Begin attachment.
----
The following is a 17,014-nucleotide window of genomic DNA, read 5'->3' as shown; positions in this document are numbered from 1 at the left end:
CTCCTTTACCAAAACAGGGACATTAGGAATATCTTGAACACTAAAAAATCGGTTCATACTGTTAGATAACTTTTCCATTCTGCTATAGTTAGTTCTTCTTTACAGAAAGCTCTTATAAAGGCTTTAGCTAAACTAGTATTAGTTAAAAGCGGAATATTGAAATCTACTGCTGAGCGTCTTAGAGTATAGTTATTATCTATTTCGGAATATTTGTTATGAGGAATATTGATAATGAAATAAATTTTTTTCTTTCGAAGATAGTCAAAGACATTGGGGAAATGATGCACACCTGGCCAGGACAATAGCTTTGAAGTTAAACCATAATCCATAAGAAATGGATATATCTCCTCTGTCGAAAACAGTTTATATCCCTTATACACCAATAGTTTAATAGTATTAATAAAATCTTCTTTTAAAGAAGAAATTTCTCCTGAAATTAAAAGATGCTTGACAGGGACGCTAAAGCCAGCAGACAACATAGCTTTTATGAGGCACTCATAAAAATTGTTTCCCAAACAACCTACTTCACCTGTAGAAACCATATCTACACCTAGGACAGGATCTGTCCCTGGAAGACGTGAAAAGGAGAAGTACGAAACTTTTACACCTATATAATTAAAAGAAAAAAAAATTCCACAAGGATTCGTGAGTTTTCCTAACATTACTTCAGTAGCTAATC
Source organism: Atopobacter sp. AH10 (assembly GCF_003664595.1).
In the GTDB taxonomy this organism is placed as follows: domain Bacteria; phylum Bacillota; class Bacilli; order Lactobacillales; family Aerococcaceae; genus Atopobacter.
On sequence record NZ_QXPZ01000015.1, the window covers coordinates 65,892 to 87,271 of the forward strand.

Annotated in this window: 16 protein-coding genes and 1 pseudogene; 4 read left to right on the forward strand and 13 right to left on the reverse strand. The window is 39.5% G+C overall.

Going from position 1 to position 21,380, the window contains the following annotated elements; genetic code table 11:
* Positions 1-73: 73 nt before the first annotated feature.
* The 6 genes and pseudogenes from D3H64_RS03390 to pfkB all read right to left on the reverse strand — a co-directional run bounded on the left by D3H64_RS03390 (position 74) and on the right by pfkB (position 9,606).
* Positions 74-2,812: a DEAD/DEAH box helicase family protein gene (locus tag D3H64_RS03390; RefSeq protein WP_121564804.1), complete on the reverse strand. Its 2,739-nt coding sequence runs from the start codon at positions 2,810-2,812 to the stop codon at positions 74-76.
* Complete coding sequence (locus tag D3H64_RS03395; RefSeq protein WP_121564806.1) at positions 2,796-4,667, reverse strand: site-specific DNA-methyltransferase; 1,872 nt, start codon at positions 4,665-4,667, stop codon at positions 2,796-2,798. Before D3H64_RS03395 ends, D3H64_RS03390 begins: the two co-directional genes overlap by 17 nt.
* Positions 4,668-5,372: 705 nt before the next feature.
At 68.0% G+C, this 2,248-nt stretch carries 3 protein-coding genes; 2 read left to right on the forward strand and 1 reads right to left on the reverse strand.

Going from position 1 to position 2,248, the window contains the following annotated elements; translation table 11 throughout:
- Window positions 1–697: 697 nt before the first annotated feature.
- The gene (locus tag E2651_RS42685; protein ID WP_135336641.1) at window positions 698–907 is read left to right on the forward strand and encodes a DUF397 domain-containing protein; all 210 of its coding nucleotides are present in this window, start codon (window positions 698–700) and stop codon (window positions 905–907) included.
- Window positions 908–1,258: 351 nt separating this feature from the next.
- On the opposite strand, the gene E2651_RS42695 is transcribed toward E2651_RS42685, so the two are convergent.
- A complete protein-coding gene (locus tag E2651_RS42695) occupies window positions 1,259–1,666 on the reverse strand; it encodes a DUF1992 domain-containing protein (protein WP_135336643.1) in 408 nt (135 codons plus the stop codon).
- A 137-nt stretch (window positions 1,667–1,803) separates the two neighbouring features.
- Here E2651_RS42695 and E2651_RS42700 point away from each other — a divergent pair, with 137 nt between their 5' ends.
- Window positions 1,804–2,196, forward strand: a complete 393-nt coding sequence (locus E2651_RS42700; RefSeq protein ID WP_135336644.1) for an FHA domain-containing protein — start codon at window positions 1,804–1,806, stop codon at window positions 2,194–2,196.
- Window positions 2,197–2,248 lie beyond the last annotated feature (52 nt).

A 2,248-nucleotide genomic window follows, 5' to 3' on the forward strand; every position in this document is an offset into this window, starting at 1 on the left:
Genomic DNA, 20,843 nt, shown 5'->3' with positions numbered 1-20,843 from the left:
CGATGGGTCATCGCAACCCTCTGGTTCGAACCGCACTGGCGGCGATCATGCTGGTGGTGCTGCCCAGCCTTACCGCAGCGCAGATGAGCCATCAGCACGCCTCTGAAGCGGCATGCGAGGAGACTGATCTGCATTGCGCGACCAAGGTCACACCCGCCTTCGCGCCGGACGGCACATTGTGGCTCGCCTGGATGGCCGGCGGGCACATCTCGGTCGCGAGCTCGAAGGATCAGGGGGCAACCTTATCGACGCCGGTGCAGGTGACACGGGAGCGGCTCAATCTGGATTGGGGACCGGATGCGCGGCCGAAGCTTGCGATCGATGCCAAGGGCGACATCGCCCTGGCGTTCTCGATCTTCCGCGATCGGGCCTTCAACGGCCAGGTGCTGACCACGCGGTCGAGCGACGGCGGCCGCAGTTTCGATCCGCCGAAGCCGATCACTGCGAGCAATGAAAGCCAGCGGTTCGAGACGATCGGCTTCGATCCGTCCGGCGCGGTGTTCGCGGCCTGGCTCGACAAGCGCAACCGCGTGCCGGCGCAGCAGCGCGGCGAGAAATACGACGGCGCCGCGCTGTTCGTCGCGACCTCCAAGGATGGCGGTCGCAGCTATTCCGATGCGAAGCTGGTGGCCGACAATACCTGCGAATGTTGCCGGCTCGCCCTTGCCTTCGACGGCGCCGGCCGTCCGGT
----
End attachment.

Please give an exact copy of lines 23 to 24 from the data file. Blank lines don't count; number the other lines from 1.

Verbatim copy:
- Window positions 2,197–2,248 lie beyond the last annotated feature (52 nt).

A 2,248-nucleotide genomic window follows, 5' to 3' on the forward strand; every position in this document is an offset into this window, starting at 1 on the left: